Yeah I think that interstellar trade would be much the same as city to city trade.

I can’t remember exactly how food worked. I think it did nothing to the population (the population was fixed for the world as a whole and they could only migrate from city to city (which changed to size of the circles)). I think food was the thing everyone would preferentially buy and they would only buy other stuff once they had food.


True, the gold rush left a lot of ghost towns, but the people who migrated there for the Gold stayed in the California Territory, and formed California.

Would traders consider just the immediate city neighbors? or would they consider all cities on the planet?
Like if there is food aplenty in one part of the world but not enough in another, would they make “the long trip” to make a bigger profit?

I could try making a formula for population growth that takes into account multiple variable like food demand and supply, climate (by latitude), and existing population.


Yeah that sounds like a cool idea.

I think in general, if there are traders in each city, then there actually isn’t a difference between having them only look at neighbours vs look far away. If there is a price gradient between city A and city Z which are far away then this will translate to a small gradient at each of the steps along the way which will cause each trader to move goods locally down the gradient. I could be wrong but I think, over time, the flow of goods will be pretty much the same.

It’s basically a scalar graph where the gradient causes goods to flow.


That is a lot clearer, but only because I know what a scalar graph and a gradient are.

So the overall answer would be “yes”, just to clarify?

Okay, I will start on that sometime next week, and when I’m done, should I put that just here or is there a special place for game formulas?


In terms of cities I was looking at some procedural city stuff for an unrelated project and came across this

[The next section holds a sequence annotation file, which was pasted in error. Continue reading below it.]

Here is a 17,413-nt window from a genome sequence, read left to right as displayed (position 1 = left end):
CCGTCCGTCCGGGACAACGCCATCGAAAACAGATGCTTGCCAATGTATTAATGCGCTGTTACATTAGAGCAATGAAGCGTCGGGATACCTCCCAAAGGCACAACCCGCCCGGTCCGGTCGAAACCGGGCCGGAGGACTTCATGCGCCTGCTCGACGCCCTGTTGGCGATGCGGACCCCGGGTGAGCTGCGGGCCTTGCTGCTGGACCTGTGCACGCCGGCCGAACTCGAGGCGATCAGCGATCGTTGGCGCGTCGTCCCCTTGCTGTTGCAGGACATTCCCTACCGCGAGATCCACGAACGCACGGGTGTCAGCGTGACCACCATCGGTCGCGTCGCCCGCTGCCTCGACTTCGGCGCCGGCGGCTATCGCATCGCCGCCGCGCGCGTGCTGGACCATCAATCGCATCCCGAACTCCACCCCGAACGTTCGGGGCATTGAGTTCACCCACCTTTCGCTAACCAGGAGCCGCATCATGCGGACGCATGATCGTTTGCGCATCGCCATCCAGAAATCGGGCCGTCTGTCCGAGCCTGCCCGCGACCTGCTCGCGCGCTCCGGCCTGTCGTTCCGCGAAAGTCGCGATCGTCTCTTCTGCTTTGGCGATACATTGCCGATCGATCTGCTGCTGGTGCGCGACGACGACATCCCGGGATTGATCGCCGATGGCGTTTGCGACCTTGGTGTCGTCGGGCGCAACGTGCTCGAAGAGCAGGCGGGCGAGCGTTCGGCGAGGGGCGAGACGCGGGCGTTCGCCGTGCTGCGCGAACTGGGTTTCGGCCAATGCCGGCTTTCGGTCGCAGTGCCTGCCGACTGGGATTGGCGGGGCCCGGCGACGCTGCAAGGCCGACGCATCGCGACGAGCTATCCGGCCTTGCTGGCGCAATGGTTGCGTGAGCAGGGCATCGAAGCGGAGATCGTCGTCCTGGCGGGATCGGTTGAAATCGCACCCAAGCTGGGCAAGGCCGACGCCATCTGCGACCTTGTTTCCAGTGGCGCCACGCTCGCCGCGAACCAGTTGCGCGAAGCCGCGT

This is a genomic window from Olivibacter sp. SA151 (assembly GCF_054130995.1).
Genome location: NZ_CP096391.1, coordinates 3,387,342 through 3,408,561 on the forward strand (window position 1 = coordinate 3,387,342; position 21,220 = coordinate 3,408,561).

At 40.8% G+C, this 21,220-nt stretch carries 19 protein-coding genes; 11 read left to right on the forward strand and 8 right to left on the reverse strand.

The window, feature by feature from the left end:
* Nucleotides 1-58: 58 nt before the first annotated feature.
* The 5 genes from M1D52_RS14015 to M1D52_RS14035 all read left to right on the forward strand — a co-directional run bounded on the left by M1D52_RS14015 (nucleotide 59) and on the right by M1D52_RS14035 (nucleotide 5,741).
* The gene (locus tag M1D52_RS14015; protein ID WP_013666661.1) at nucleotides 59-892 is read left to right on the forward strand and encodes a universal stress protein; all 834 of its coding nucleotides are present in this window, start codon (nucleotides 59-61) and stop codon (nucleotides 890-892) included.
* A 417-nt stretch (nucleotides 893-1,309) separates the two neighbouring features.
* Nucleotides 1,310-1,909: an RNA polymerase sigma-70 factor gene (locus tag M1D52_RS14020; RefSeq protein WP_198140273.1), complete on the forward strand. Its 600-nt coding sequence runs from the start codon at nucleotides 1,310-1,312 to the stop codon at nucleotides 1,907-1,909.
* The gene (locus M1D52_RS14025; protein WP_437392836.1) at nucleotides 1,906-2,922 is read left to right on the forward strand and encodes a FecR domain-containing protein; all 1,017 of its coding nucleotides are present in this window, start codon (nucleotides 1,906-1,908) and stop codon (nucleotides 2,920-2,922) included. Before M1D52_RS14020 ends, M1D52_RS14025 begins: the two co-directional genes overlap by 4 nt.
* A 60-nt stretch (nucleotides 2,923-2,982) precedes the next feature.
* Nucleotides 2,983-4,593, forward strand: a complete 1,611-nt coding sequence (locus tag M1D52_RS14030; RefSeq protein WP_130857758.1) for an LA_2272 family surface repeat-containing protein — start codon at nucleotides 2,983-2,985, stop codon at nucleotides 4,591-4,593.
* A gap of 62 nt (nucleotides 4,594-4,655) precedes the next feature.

It looks really interesting. I like the paradigm of placing roads first and then buildings around the roads. Here’s some thinking out loud about city generation.

In terms of actual city building gameplay I think the problem is much more complicated if you build things over time (build some buildings, then build some roads, then build some buildings, then knock down some old buildings to make room for new ones etc). This is how cities skylines or sim city works. It makes it much harder for the ai to build a city because it has to factor in a lot of different things when choosing where to add each building.

Being able to generate each city in one step (add all roads then add all buildings) means that it’s much easier to write the algorithm. I guess maybe if we started from the same seed on the same terrain then maybe a generated city of 20 buildings would look quite a lot like a generated city of 5 buildings had organically grown into it. I guess maybe there’s some way of putting the list of buildings in historical order and then generating the city so monuments always end up in the same place.

It would be very powerful if all you had to do was maintain a seed and a list of buildings and a one step algorithm could generate the city in such a way that if you changed the list of buildings a little then the city would change a little. That would mean we could have cities that naturally developed over time and changed architectural style as a civilisation evolves. I think the above piece of software makes me feel more positive that this is possible.


So I finally had time to work on population growth mechanics, and I think I have the basics so far.

Without resource consideration, the formula would be
Pf=P0 e^rt where r is the growth rate (which depends on a species individual aspects), time (which from one computation to the next, would just be 1), and the initial population before the computation, P0

But that’s exponential, we need logistical;
dN/dt= r max N(K-N)/K, where N is number of individuals, K is carrying capacity, and r is similar to the above.
What I was thinking, so that it can be used for multiple species, is that the latter formula be used to define the amount of biomass available (food), and K being calculated as biomass produced locally + biomass imported (either from other cities or other planets), and r can be derived from the K and N values, but I haven’t nailed down exactly how as of yet.